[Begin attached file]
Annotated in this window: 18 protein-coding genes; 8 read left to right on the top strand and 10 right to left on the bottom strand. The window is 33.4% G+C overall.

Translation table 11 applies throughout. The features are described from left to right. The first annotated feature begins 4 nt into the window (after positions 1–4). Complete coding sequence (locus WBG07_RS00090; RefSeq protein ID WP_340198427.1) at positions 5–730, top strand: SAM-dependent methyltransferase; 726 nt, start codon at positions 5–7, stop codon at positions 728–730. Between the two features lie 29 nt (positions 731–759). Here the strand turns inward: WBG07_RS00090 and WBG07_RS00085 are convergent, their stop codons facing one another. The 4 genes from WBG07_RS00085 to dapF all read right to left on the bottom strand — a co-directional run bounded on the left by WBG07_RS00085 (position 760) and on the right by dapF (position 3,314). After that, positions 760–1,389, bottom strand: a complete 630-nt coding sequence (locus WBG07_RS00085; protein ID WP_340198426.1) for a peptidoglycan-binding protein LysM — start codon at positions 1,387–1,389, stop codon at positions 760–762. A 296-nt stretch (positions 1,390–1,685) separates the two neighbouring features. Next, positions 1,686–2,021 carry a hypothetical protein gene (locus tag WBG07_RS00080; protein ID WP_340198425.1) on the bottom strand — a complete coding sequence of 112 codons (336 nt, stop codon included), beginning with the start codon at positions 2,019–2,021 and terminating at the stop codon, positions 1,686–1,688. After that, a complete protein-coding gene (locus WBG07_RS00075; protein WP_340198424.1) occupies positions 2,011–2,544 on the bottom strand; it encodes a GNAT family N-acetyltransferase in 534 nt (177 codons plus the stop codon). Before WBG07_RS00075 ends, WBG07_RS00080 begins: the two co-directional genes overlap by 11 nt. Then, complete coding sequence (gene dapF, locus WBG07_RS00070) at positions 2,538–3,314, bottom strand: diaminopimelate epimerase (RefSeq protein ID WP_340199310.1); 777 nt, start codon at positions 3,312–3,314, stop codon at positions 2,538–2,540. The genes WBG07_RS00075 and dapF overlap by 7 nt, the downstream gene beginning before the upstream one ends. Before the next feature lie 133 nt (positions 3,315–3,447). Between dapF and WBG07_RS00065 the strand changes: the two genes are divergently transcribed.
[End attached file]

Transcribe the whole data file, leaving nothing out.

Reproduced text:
Annotated in this window: 18 protein-coding genes; 8 read left to right on the top strand and 10 right to left on the bottom strand. The window is 33.4% G+C overall.

Translation table 11 applies throughout. The features are described from left to right. The first annotated feature begins 4 nt into the window (after positions 1–4). Complete coding sequence (locus WBG07_RS00090; RefSeq protein ID WP_340198427.1) at positions 5–730, top strand: SAM-dependent methyltransferase; 726 nt, start codon at positions 5–7, stop codon at positions 728–730. Between the two features lie 29 nt (positions 731–759). Here the strand turns inward: WBG07_RS00090 and WBG07_RS00085 are convergent, their stop codons facing one another. The 4 genes from WBG07_RS00085 to dapF all read right to left on the bottom strand — a co-directional run bounded on the left by WBG07_RS00085 (position 760) and on the right by dapF (position 3,314). After that, positions 760–1,389, bottom strand: a complete 630-nt coding sequence (locus WBG07_RS00085; protein ID WP_340198426.1) for a peptidoglycan-binding protein LysM — start codon at positions 1,387–1,389, stop codon at positions 760–762. A 296-nt stretch (positions 1,390–1,685) separates the two neighbouring features. Next, positions 1,686–2,021 carry a hypothetical protein gene (locus tag WBG07_RS00080; protein ID WP_340198425.1) on the bottom strand — a complete coding sequence of 112 codons (336 nt, stop codon included), beginning with the start codon at positions 2,019–2,021 and terminating at the stop codon, positions 1,686–1,688. After that, a complete protein-coding gene (locus WBG07_RS00075; protein WP_340198424.1) occupies positions 2,011–2,544 on the bottom strand; it encodes a GNAT family N-acetyltransferase in 534 nt (177 codons plus the stop codon). Before WBG07_RS00075 ends, WBG07_RS00080 begins: the two co-directional genes overlap by 11 nt. Then, complete coding sequence (gene dapF, locus WBG07_RS00070) at positions 2,538–3,314, bottom strand: diaminopimelate epimerase (RefSeq protein ID WP_340199310.1); 777 nt, start codon at positions 3,312–3,314, stop codon at positions 2,538–2,540. The genes WBG07_RS00075 and dapF overlap by 7 nt, the downstream gene beginning before the upstream one ends. Before the next feature lie 133 nt (positions 3,315–3,447). Between dapF and WBG07_RS00065 the strand changes: the two genes are divergently transcribed.